Quetiapine isn’t recommended for insomnia and related sleep disorders. There is not enough quality research to show it’s safe and effective.

Quetiapine (Seroquel) is an antipsychotic drug that’s used to treat symptoms associated with:

  • schizophrenia
  • bipolar disorder
  • major depressive disorder (MDD)

It works by altering the levels of certain chemical messengers called neurotransmitters in your brain — in particular, serotonin and dopamine.

Although it has a sedative effect, quetiapine isn’t recommended for insomnia.

Let’s look at the reasons why, as well as the possible side effects and safer sleep aid options.

Quetiapine hasn’t been approved by the Food and Drug Administration (FDA) to treat insomnia. However, due to its sedative effects, it’s still sometimes prescribed off-label as a short-term sleep aid.

Although it’s difficult to pinpoint exactly how often quetiapine is prescribed for insomnia and related sleep disorders, research suggests that it’s prescribed fairly often.

A 2017 study examining quetiapine prescriptions among adolescents at a psychiatric inpatient center found that out of 720 admissions, 11.5 percent were prescribed quetiapine for nighttime use. Of those prescriptions, 57 percent were solely for insomnia.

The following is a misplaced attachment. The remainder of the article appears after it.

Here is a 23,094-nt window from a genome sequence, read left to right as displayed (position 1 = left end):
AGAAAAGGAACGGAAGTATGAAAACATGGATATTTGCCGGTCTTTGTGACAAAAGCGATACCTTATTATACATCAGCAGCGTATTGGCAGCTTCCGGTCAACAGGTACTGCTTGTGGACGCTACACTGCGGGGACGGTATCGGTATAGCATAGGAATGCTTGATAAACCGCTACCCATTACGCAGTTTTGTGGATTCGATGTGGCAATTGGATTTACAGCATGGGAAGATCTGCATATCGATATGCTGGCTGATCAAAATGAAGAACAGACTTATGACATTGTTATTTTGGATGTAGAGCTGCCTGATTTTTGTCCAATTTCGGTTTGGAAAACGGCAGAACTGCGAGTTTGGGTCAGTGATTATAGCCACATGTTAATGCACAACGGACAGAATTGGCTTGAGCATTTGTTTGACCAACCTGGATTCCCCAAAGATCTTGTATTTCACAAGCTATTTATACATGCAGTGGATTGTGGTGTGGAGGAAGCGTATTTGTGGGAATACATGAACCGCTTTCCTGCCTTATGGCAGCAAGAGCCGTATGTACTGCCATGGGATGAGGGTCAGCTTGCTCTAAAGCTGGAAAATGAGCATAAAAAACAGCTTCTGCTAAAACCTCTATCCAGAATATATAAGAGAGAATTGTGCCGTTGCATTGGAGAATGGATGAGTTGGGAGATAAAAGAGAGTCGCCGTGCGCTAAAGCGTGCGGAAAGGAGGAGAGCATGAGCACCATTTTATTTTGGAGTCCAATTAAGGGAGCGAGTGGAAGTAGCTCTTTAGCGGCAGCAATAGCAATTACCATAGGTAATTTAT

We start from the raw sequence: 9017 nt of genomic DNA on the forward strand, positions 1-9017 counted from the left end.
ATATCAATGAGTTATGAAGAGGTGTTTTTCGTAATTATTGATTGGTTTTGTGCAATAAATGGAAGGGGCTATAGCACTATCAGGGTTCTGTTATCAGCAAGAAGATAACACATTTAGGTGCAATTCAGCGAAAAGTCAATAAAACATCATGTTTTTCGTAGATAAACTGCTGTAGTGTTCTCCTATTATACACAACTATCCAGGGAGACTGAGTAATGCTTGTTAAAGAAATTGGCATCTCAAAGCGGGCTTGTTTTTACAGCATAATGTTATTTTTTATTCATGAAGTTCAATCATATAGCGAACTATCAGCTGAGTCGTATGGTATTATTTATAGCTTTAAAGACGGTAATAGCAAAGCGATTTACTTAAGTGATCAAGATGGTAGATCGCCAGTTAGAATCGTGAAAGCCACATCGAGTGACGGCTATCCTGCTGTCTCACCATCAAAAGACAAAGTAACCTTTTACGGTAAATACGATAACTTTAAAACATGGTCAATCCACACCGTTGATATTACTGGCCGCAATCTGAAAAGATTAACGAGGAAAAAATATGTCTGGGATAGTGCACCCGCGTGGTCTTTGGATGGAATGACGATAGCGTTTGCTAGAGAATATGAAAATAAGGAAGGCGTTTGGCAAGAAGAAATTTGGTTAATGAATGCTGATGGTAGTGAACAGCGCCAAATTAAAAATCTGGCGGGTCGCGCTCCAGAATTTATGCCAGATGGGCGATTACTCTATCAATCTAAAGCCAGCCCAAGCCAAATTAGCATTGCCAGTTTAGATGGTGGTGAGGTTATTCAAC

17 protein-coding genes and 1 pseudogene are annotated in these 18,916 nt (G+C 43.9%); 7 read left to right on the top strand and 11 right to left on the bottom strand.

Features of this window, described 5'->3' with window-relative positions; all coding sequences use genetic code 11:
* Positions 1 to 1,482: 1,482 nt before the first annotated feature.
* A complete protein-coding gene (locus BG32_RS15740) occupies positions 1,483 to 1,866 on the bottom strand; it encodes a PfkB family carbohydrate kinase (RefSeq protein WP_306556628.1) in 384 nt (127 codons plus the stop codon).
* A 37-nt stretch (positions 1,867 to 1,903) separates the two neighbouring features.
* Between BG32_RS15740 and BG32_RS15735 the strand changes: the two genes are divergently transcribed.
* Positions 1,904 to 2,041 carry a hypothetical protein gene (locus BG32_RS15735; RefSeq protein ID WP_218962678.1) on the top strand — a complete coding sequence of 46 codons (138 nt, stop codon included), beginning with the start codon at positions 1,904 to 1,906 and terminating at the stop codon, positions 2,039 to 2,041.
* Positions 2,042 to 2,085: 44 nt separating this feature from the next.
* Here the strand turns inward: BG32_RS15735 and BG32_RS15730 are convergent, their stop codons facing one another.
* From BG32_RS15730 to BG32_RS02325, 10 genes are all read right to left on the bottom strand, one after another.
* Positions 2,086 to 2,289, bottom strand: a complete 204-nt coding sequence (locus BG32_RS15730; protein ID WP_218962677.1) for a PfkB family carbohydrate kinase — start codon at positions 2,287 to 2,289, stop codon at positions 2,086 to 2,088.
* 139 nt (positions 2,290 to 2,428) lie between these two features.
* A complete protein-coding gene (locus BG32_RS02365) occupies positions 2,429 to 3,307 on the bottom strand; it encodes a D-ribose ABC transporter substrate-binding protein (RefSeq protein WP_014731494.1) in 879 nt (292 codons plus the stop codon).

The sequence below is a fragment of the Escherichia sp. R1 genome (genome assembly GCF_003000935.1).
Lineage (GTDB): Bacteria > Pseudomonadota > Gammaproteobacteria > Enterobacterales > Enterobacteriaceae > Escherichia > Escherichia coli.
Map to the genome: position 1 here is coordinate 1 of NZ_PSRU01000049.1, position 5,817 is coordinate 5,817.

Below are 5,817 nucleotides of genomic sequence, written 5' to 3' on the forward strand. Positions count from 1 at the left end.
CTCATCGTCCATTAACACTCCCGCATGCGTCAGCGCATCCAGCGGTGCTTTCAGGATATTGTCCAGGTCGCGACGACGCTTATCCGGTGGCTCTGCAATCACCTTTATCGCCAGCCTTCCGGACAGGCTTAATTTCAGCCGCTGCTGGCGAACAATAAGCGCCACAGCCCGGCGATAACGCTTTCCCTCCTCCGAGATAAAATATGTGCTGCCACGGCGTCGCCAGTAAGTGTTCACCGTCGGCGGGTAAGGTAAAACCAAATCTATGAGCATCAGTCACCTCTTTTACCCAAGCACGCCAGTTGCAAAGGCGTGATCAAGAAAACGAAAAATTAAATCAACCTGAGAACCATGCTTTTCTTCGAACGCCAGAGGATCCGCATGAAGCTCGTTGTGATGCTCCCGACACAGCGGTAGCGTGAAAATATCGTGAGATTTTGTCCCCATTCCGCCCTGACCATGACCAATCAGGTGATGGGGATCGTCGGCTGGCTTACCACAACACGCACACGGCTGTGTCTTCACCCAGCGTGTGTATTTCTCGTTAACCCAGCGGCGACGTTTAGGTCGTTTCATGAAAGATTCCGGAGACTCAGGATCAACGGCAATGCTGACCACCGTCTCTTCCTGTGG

A 2012 review reported that the typical dosage for quetiapine ranges from 25 to 200 milligrams (mg) per day when prescribed off-label for insomnia.

Very few high-quality studies have focused specifically on whether quetiapine actually helps with sleep.

Available research suggests that quetiapine’s effectiveness may depend on whether insomnia occurs independently (primary insomnia) or alongside another health condition (secondary insomnia).

The 2012 review identified two studies that evaluated the use of quetiapine in the treatment of primary insomnia. The authors mentioned several potential health concerns, such as weight gain and metabolic changes, even with low doses.

Similarly, a 2014 review identified only two small clinical trials assessing the use of quetiapine for insomnia in adults without other health conditions. The authors concluded that, based on a lack of safety and effectiveness information, quetiapine isn’t recommended for insomnia.

Another literature review from 2016 came to a similar conclusion. They cited only one study, which concluded that quetiapine doesn’t significantly improve sleep.

A comprehensive 2018 review also concluded that quetiapine doesn’t improve primary insomnia. However, the authors suggested that based on limited evidence, quetiapine may be useful in treating secondary insomnia caused by depression associated with bipolar disorder.